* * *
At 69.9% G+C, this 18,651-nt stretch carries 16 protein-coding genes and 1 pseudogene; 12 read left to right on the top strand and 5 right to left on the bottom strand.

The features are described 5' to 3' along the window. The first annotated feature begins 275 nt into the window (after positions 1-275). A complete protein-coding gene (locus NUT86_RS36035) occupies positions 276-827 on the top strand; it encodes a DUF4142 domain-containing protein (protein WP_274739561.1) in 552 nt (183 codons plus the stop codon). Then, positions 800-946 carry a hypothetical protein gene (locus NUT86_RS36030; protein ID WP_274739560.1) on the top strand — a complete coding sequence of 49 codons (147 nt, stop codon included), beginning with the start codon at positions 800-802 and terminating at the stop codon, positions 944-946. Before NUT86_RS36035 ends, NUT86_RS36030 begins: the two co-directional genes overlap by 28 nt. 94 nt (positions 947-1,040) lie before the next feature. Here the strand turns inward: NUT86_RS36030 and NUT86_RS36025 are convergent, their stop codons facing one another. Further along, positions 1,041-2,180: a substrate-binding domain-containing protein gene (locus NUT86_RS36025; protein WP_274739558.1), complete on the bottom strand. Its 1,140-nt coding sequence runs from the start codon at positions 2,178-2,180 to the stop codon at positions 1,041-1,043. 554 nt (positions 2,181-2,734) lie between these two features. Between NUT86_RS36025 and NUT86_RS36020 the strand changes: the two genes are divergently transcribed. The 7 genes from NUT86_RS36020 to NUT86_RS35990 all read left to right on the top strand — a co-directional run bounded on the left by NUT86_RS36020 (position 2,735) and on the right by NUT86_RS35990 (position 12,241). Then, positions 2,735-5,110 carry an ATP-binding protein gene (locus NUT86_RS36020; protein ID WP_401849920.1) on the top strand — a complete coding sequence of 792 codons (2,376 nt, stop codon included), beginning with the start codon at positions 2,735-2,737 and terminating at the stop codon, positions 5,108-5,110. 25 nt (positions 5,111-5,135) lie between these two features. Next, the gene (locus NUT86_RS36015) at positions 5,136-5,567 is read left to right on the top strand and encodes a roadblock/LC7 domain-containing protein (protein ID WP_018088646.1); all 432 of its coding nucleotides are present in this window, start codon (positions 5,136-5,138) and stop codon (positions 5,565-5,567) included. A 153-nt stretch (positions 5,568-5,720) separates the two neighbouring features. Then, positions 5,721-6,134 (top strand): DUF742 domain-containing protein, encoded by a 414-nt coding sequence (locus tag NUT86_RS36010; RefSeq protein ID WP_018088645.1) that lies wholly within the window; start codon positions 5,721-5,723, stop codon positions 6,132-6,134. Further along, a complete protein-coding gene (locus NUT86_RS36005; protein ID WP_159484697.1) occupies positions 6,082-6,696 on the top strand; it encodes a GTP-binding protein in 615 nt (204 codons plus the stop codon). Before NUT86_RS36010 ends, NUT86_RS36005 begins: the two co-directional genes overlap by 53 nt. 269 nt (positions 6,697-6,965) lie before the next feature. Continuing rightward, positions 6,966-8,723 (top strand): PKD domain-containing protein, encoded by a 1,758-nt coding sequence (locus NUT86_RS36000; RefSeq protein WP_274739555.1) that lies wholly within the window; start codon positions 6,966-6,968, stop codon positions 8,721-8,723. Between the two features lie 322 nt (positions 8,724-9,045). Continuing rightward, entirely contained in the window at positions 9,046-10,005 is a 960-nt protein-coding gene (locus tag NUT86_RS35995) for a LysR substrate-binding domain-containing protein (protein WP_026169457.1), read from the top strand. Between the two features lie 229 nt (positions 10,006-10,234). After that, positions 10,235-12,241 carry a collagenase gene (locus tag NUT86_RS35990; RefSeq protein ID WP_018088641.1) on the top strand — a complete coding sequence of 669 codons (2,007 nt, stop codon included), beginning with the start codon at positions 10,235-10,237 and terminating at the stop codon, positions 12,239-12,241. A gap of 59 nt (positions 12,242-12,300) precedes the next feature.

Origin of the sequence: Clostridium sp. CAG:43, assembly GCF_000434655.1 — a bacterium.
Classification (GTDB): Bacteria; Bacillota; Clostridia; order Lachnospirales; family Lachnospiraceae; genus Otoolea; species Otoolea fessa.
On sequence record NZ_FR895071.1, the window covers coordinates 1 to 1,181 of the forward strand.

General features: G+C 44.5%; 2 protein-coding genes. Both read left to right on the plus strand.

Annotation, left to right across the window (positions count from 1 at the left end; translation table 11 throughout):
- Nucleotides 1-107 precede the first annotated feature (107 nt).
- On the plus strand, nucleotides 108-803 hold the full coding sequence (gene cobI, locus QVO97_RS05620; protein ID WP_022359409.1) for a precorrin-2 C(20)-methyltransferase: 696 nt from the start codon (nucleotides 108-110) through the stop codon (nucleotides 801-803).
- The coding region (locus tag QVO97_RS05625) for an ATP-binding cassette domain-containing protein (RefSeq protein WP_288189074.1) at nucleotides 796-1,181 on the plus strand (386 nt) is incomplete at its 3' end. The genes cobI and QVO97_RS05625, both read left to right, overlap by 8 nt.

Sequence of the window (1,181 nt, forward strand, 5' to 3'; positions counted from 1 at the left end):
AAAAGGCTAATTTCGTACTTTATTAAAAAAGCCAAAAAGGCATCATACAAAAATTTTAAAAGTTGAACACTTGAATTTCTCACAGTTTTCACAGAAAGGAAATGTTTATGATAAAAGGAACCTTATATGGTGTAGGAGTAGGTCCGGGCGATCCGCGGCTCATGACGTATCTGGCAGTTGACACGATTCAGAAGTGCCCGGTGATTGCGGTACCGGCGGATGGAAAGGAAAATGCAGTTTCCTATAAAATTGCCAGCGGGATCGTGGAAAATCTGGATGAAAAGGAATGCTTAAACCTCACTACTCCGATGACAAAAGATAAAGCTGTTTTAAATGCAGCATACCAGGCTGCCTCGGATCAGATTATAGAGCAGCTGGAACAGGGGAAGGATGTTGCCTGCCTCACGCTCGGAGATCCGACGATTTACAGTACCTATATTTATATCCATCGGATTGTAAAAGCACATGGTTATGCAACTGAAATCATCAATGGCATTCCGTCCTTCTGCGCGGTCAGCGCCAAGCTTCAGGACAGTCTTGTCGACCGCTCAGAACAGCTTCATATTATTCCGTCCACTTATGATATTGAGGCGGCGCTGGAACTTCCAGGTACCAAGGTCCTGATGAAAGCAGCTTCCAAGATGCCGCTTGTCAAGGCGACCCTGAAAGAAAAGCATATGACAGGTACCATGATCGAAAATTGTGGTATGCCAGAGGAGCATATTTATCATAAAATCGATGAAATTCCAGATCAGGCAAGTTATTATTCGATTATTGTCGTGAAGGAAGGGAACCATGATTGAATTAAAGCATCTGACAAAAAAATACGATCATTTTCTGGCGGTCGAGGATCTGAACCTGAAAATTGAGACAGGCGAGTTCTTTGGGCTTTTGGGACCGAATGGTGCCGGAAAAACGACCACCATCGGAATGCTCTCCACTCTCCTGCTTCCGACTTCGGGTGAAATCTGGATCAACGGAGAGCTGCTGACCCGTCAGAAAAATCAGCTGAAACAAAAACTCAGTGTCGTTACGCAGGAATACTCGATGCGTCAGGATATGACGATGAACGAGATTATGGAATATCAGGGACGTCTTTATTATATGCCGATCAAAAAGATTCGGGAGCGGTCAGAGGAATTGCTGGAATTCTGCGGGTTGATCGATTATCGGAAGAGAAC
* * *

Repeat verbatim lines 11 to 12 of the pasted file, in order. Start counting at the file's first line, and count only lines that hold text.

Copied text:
Sequence of the window (1,181 nt, forward strand, 5' to 3'; positions counted from 1 at the left end):
AAAAGGCTAATTTCGTACTTTATTAAAAAAGCCAAAAAGGCATCATACAAAAATTTTAAAAGTTGAACACTTGAATTTCTCACAGTTTTCACAGAAAGGAAATGTTTATGATAAAAGGAACCTTATATGGTGTAGGAGTAGGTCCGGGCGATCCGCGGCTCATGACGTATCTGGCAGTTGACACGATTCAGAAGTGCCCGGTGATTGCGGTACCGGCGGATGGAAAGGAAAATGCAGTTTCCTATAAAATTGCCAGCGGGATCGTGGAAAATCTGGATGAAAAGGAATGCTTAAACCTCACTACTCCGATGACAAAAGATAAAGCTGTTTTAAATGCAGCATACCAGGCTGCCTCGGATCAGATTATAGAGCAGCTGGAACAGGGGAAGGATGTTGCCTGCCTCACGCTCGGAGATCCGACGATTTACAGTACCTATATTTATATCCATCGGATTGTAAAAGCACATGGTTATGCAACTGAAATCATCAATGGCATTCCGTCCTTCTGCGCGGTCAGCGCCAAGCTTCAGGACAGTCTTGTCGACCGCTCAGAACAGCTTCATATTATTCCGTCCACTTATGATATTGAGGCGGCGCTGGAACTTCCAGGTACCAAGGTCCTGATGAAAGCAGCTTCCAAGATGCCGCTTGTCAAGGCGACCCTGAAAGAAAAGCATATGACAGGTACCATGATCGAAAATTGTGGTATGCCAGAGGAGCATATTTATCATAAAATCGATGAAATTCCAGATCAGGCAAGTTATTATTCGATTATTGTCGTGAAGGAAGGGAACCATGATTGAATTAAAGCATCTGACAAAAAAATACGATCATTTTCTGGCGGTCGAGGATCTGAACCTGAAAATTGAGACAGGCGAGTTCTTTGGGCTTTTGGGACCGAATGGTGCCGGAAAAACGACCACCATCGGAATGCTCTCCACTCTCCTGCTTCCGACTTCGGGTGAAATCTGGATCAACGGAGAGCTGCTGACCCGTCAGAAAAATCAGCTGAAACAAAAACTCAGTGTCGTTACGCAGGAATACTCGATGCGTCAGGATATGACGATGAACGAGATTATGGAATATCAGGGACGTCTTTATTATATGCCGATCAAAAAGATTCGGGAGCGGTCAGAGGAATTGCTGGAATTCTGCGGGTTGATCGATTATCGGAAGAGAAC